People living with atychiphobia (that’s the fancy word that therapists made up for the emotional fear called Fear of Failure) see their failures as the result of deep, unfixable flaws within themselves, making it extremely difficult to take failures in stride and learn from mistakes. But Kathy discovered that when she was able to see her fear of failure for what it was, and know what to do about it, she could move beyond it.
Now, Kathy is writing the book that was in heart and seeing the beauty of flowers no matter what store they come from. (By the way, flowers at my local Ralph’s are gorgeous!)
2. Fear of Loss
Fear of loss is a rampant confidence killer because it can apply to many different areas of our lives. We can fear losing our income, our home, our friends, our kids, our intimate relationship, our identity, our health, our power, our youth, our creativity, our quick wit, our fancy car, and so much more.
When we move to another city, turn 50, or find ourselves in the hospital, loss lives in the fabric of those experiences. If we want to feel alive and engage in life, we cannot turn away from the richness of those transitions. Yet, this “emotional” fear may prevent us from seeking out new opportunities or tell us to fight against the inevitable or even the desirable because — it whispers — we could lose what we already have, what we already know, who we already are
Fear of loss can also lead us to what so many call self-sabotage. Fear convinces us that the person we love will leave us or our boss will fire us, so we start behaving like it’s inevitable, committing acts that will ultimately lead to our termination or the end of our relationship.
Fear of loss is more common than people realize, because loss is part of any change. And that loss is something most of us try to deny, ignore or avoid, especially if we’ve trained ourselves to be positive. Yet, loss is a path we must all walk. By moving through loss awake and aware, we can heal ourselves on a deeper and more profound level. This allows us to finally live in the present, release expectations, and make decisions that align with where we want to go and who we want to be. We know loss is part of that process.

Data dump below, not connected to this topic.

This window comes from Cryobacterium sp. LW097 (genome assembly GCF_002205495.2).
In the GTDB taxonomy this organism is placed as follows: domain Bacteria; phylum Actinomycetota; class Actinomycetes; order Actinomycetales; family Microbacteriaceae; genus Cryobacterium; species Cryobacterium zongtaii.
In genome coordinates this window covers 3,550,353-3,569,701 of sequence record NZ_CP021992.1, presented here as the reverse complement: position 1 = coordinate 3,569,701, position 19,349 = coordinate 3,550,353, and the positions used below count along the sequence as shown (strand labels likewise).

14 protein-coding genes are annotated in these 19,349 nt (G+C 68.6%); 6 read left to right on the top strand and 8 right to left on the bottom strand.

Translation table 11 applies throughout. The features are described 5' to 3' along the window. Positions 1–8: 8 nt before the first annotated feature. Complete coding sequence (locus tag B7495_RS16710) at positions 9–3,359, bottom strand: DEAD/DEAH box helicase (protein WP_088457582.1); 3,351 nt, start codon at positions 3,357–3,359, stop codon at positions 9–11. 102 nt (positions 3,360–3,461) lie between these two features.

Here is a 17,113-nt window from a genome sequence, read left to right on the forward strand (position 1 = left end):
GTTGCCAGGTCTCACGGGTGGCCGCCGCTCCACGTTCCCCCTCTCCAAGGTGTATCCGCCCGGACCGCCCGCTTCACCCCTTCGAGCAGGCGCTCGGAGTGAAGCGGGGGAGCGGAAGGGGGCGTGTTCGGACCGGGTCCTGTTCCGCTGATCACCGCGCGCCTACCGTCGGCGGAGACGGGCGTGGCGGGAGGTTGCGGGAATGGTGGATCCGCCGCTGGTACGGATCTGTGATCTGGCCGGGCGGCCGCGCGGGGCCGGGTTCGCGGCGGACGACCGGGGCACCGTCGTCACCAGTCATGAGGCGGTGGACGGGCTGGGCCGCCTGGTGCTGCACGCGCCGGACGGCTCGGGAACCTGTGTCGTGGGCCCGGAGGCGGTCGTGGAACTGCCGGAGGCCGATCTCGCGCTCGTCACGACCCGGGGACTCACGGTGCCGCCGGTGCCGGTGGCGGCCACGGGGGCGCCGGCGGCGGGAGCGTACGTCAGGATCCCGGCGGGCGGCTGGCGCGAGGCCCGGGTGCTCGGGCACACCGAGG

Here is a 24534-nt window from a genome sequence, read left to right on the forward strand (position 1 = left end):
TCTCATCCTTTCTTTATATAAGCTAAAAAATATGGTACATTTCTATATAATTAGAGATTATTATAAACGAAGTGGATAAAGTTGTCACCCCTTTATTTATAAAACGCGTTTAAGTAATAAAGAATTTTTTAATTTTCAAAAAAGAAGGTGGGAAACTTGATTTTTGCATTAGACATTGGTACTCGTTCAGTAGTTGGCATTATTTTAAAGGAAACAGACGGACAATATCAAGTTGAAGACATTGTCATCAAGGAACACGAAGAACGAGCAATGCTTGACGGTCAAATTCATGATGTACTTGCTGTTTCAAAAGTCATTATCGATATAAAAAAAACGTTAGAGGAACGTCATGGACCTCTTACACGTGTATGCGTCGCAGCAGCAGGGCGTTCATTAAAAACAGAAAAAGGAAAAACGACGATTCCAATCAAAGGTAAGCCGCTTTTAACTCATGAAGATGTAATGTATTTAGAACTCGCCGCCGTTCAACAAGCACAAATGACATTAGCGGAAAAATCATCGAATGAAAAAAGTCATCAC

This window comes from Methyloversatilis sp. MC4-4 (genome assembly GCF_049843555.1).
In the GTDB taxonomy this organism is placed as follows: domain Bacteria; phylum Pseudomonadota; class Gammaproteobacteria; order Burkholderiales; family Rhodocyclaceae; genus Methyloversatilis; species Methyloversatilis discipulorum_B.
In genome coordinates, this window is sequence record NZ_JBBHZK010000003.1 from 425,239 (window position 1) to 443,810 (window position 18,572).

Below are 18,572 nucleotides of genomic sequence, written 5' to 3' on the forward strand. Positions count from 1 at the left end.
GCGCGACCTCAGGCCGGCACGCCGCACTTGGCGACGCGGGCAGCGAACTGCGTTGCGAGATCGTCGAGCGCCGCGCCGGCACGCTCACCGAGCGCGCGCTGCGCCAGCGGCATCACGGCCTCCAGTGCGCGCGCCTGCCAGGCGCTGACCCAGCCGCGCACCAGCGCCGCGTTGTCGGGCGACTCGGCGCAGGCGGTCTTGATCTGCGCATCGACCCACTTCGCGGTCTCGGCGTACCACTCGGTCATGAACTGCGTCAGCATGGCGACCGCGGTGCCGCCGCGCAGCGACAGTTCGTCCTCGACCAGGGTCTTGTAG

A final note on fear of loss: I see the healing of our fear of loss as a spiritual calling, an experience we must accept or our aliveness will diminish. (It’s also a part of what’s called “the dark night of the soul.”) Therefore, loss must never be denied, but instead, embraced.
3. Fear of Change
Although change is constant, many of us fear it. There are a number of reasons why someone might fear change. For example, it could be because you lack confidence in yourself and your abilities, because you fear change may alienate you from your friends and family, or because you don’t trust yourself and your decisions. Regardless of what causes a fear of change, your first step is learning HOW to change. This is where most people get stuck.
People who are afraid of change “think” about change but they don’t know what actions to take or who to ask for help. They may even be aware that they must change to stop their marriage from failing or their kids from disowning them. But because they aren’t sure what steps to take to get from here to there, their mind swirls with “what-if’s” keeping them frozen in the same place.
Knowing versus doing are most evident in the fear of change because those who have it know a lot, but they do not take the risks necessary to make change happen. Their thinking gets them no further forward. In fact, it keeps them stuck in the heartbreaking place of knowing what they need to do but being unwilling to do it.
4. Fear of Intimacy